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Smart Motorways

Driving Tips

The new phenomenon in motorway design is the SMART motorway, but are they still not yet fully understood?

A smart motorway is a section of motorway that uses active traffic management techniques to increase capacity by use of variable speed limits and hard shoulder running at busy times. Highways England started using the term ‘smart motorway’ to describe a range of different designs of actively controlled motorways.

The Facts

  • A smart motorway is a section of motorway that uses active traffic management (ATM) techniques to increase capacity by use of variable speed limits and hard shoulder running at busy times
  • Highways England started using the term, ‘smart motorway’, to describe a range of different designs of actively controlled motorway
  • There are different types of ‘smart motorway’:
    • Controlled motorway – multiple lanes, variable speed limits and a hard shoulder for use in emergencies only. (eg: western section of M25)
    • Dynamic Hard Shoulder Running Hard shoulder running – variable speed limits and a hard shoulder that can be opened as a running lane at busy times. Overhead signs tell you when you may drive on the ‘hard shoulder’ (eg: M42 J7-9, M4 J19-20, M5 J15-17)
    • All lanes running – variable speed limits, no hard shoulder, and emergency refuge areas every 2.5km. (eg: M25 J23-27, M25 J5-6/7)
  • Regional control centres use CCTV, Detection Technology and variable message signs to manage smart motorways.
  • Depending on the type of motorway, speed restrictions can be set and lanes closed if there’s an incident or congestion.
  • Overhead and large nearside information signs are used to warn you about queuing traffic and speed limits as well as to close lanes and divert traffic in the event of an incident
  • New digital speed cameras are widely used to enforce variable speed limits across all four lanes
  • On a smart motorway you’ll find ‘Emergency Refuge Areas’ (ERA) at regular intervals. Covered by cameras but not always by detection technology

The Advice

  • Education is key – make sure you learn more about this new motorway phenomenon – it is critical to understand the do’s and don’t’s. See more - https://www.gov.uk/guidance/how-to-drive-on-a-smart-motorway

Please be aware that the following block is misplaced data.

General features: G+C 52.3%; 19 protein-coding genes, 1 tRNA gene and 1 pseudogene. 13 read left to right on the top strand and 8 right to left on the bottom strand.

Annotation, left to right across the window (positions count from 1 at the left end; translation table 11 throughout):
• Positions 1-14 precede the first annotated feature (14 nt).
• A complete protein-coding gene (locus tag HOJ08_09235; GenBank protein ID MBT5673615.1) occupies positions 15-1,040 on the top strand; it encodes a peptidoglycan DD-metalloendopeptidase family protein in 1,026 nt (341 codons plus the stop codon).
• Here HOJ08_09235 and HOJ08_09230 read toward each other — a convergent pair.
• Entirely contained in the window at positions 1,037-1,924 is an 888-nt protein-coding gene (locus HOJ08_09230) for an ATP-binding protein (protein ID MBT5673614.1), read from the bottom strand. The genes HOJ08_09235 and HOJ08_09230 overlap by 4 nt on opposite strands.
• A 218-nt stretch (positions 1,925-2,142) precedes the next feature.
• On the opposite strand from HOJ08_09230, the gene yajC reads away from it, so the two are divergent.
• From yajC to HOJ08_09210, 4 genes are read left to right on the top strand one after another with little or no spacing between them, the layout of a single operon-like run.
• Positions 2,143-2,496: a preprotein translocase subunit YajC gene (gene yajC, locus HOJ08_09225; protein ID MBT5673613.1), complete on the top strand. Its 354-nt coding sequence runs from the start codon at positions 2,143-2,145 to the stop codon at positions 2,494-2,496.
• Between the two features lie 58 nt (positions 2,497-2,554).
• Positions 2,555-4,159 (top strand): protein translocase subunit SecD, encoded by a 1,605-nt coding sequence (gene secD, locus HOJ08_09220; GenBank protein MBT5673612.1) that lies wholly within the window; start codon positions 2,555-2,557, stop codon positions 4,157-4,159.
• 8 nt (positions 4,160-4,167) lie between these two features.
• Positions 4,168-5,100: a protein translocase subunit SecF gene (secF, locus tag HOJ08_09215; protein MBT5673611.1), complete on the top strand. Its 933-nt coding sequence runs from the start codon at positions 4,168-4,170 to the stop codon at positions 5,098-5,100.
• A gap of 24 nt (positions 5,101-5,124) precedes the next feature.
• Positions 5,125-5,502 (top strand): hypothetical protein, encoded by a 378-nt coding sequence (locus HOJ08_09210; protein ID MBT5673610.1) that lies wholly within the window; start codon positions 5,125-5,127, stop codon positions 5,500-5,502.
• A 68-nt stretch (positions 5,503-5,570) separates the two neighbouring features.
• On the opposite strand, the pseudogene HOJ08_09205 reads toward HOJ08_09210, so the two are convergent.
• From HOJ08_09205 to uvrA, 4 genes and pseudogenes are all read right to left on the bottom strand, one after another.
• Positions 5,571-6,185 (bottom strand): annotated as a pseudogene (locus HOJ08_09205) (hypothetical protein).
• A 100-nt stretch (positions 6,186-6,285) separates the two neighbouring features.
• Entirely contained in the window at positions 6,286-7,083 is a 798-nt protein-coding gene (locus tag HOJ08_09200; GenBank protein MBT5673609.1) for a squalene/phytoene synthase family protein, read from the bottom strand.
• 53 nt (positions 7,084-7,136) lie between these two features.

• Variable speed limits (70, 60, 50, 40) are used to try to keep traffic flowing at peak times or for safety reasons – anything from a breakdown or crash to staff working at the roadside, debris in the road, or to allow a vehicle to re-join lane 1 from an Emergency Area (ERA)
  • Some incidents will be cleared very quickly so you may come across a lower speed limit but see no obvious reason for it
  • ‘Places of relative safety’ include Emergency Refuge Areas, motorway service areas and short stretches of hard shoulder on exit slips
  • If you have to stop, you’ll see signs in the ERA telling you to contact the Regional Control Centre (using the SOS phone) when you stop and before you leave. Operators can monitor your vehicle using CCTV
  • ERA’s are only short lay-bys, not long enough to allow you to build up sufficient speed before re-joining the motorway, so before leaving you must contact the Regional Control Centre. They’ll either dispatch a Highways England Traffic Officer and/or set signs and signals (red X) to assist your safe exit
  • Always put your hazard warning lights on to alert other motorway users of your breakdown, and exit the vehicle to safety away from direct traffic flow (eg: behind a safety barrier)
  • If you’re driving and a red X appears above lane 1 it could simply be to let a slow-moving vehicle re-join the motorway from an ERA
  • Be particularly conscious of safety if you breakdown at night with a full electrical failure and cannot make it to the emergency refuge as this would be a high risk situation

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